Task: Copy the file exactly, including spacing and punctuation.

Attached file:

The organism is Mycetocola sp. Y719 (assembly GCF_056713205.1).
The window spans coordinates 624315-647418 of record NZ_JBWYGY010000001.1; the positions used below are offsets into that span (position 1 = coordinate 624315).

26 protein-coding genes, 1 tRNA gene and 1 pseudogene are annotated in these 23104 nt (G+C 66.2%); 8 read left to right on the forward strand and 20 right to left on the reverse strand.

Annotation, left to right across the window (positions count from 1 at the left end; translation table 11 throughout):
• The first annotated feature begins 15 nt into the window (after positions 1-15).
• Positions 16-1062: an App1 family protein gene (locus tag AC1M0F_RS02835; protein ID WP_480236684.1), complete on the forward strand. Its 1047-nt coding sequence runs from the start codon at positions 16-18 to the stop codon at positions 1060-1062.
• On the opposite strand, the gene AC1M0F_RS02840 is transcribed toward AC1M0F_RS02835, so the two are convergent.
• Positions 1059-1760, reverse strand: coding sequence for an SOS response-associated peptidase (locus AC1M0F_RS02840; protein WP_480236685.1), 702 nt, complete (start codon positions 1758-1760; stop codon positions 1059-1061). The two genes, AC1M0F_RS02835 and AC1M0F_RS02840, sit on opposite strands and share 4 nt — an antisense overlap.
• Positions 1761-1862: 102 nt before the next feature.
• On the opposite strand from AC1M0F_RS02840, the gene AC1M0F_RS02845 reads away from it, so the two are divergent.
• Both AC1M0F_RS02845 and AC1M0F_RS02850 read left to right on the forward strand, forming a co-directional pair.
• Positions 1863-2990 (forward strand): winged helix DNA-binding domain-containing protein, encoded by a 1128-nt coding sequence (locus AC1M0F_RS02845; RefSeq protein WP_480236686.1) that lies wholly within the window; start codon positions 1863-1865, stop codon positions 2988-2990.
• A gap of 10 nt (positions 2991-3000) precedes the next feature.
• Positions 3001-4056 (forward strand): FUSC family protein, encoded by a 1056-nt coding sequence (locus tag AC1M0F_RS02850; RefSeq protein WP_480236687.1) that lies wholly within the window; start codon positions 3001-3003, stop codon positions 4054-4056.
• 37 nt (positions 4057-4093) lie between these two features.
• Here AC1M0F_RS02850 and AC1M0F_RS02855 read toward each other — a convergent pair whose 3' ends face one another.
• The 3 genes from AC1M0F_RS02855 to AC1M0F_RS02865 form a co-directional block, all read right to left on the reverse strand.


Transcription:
The organism is Mycetocola sp. Y719 (assembly GCF_056713205.1).
The window spans coordinates 624315-647418 of record NZ_JBWYGY010000001.1; the positions used below are offsets into that span (position 1 = coordinate 624315).

26 protein-coding genes, 1 tRNA gene and 1 pseudogene are annotated in these 23104 nt (G+C 66.2%); 8 read left to right on the forward strand and 20 right to left on the reverse strand.

Annotation, left to right across the window (positions count from 1 at the left end; translation table 11 throughout):
• The first annotated feature begins 15 nt into the window (after positions 1-15).
• Positions 16-1062: an App1 family protein gene (locus tag AC1M0F_RS02835; protein ID WP_480236684.1), complete on the forward strand. Its 1047-nt coding sequence runs from the start codon at positions 16-18 to the stop codon at positions 1060-1062.
• On the opposite strand, the gene AC1M0F_RS02840 is transcribed toward AC1M0F_RS02835, so the two are convergent.
• Positions 1059-1760, reverse strand: coding sequence for an SOS response-associated peptidase (locus AC1M0F_RS02840; protein WP_480236685.1), 702 nt, complete (start codon positions 1758-1760; stop codon positions 1059-1061). The two genes, AC1M0F_RS02835 and AC1M0F_RS02840, sit on opposite strands and share 4 nt — an antisense overlap.
• Positions 1761-1862: 102 nt before the next feature.
• On the opposite strand from AC1M0F_RS02840, the gene AC1M0F_RS02845 reads away from it, so the two are divergent.
• Both AC1M0F_RS02845 and AC1M0F_RS02850 read left to right on the forward strand, forming a co-directional pair.
• Positions 1863-2990 (forward strand): winged helix DNA-binding domain-containing protein, encoded by a 1128-nt coding sequence (locus AC1M0F_RS02845; RefSeq protein WP_480236686.1) that lies wholly within the window; start codon positions 1863-1865, stop codon positions 2988-2990.
• A gap of 10 nt (positions 2991-3000) precedes the next feature.
• Positions 3001-4056 (forward strand): FUSC family protein, encoded by a 1056-nt coding sequence (locus tag AC1M0F_RS02850; RefSeq protein WP_480236687.1) that lies wholly within the window; start codon positions 3001-3003, stop codon positions 4054-4056.
• 37 nt (positions 4057-4093) lie between these two features.
• Here AC1M0F_RS02850 and AC1M0F_RS02855 read toward each other — a convergent pair whose 3' ends face one another.
• The 3 genes from AC1M0F_RS02855 to AC1M0F_RS02865 form a co-directional block, all read right to left on the reverse strand.